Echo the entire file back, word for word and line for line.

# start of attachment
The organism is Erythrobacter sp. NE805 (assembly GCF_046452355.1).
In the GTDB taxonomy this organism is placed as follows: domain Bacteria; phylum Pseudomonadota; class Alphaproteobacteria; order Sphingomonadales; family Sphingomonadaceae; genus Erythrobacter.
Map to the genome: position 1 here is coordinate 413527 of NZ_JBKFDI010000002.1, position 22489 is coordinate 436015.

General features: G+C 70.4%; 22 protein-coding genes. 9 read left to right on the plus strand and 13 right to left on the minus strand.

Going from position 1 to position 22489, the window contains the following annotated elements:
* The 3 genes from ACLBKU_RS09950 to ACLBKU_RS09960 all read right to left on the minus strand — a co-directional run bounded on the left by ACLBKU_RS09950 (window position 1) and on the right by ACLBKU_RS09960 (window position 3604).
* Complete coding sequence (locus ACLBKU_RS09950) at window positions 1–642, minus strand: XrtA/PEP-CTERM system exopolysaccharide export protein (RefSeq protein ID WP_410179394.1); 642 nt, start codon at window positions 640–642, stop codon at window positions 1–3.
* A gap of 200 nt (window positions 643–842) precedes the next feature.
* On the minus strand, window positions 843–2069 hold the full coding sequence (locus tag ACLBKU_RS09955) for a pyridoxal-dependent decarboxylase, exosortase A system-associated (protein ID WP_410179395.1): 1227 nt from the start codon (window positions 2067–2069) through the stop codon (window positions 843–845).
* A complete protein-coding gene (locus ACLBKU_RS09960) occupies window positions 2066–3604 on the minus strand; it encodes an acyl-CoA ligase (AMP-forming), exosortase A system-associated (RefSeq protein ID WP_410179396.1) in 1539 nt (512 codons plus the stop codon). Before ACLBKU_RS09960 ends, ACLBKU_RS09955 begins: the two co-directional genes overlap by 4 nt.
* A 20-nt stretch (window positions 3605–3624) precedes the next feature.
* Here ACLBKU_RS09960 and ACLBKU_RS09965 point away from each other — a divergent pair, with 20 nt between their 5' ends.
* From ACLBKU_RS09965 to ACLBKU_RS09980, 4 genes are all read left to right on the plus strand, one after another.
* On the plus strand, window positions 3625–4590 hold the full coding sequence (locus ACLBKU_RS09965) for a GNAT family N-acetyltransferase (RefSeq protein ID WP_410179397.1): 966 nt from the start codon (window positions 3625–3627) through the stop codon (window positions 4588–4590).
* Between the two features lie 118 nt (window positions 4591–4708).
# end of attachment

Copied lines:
The organism is Erythrobacter sp. NE805 (assembly GCF_046452355.1).
In the GTDB taxonomy this organism is placed as follows: domain Bacteria; phylum Pseudomonadota; class Alphaproteobacteria; order Sphingomonadales; family Sphingomonadaceae; genus Erythrobacter.
Map to the genome: position 1 here is coordinate 413527 of NZ_JBKFDI010000002.1, position 22489 is coordinate 436015.

General features: G+C 70.4%; 22 protein-coding genes. 9 read left to right on the plus strand and 13 right to left on the minus strand.

Going from position 1 to position 22489, the window contains the following annotated elements:
* The 3 genes from ACLBKU_RS09950 to ACLBKU_RS09960 all read right to left on the minus strand — a co-directional run bounded on the left by ACLBKU_RS09950 (window position 1) and on the right by ACLBKU_RS09960 (window position 3604).
* Complete coding sequence (locus ACLBKU_RS09950) at window positions 1–642, minus strand: XrtA/PEP-CTERM system exopolysaccharide export protein (RefSeq protein ID WP_410179394.1); 642 nt, start codon at window positions 640–642, stop codon at window positions 1–3.
* A gap of 200 nt (window positions 643–842) precedes the next feature.
* On the minus strand, window positions 843–2069 hold the full coding sequence (locus tag ACLBKU_RS09955) for a pyridoxal-dependent decarboxylase, exosortase A system-associated (protein ID WP_410179395.1): 1227 nt from the start codon (window positions 2067–2069) through the stop codon (window positions 843–845).
* A complete protein-coding gene (locus ACLBKU_RS09960) occupies window positions 2066–3604 on the minus strand; it encodes an acyl-CoA ligase (AMP-forming), exosortase A system-associated (RefSeq protein ID WP_410179396.1) in 1539 nt (512 codons plus the stop codon). Before ACLBKU_RS09960 ends, ACLBKU_RS09955 begins: the two co-directional genes overlap by 4 nt.
* A 20-nt stretch (window positions 3605–3624) precedes the next feature.
* Here ACLBKU_RS09960 and ACLBKU_RS09965 point away from each other — a divergent pair, with 20 nt between their 5' ends.
* From ACLBKU_RS09965 to ACLBKU_RS09980, 4 genes are all read left to right on the plus strand, one after another.
* On the plus strand, window positions 3625–4590 hold the full coding sequence (locus ACLBKU_RS09965) for a GNAT family N-acetyltransferase (RefSeq protein ID WP_410179397.1): 966 nt from the start codon (window positions 3625–3627) through the stop codon (window positions 4588–4590).
* Between the two features lie 118 nt (window positions 4591–4708).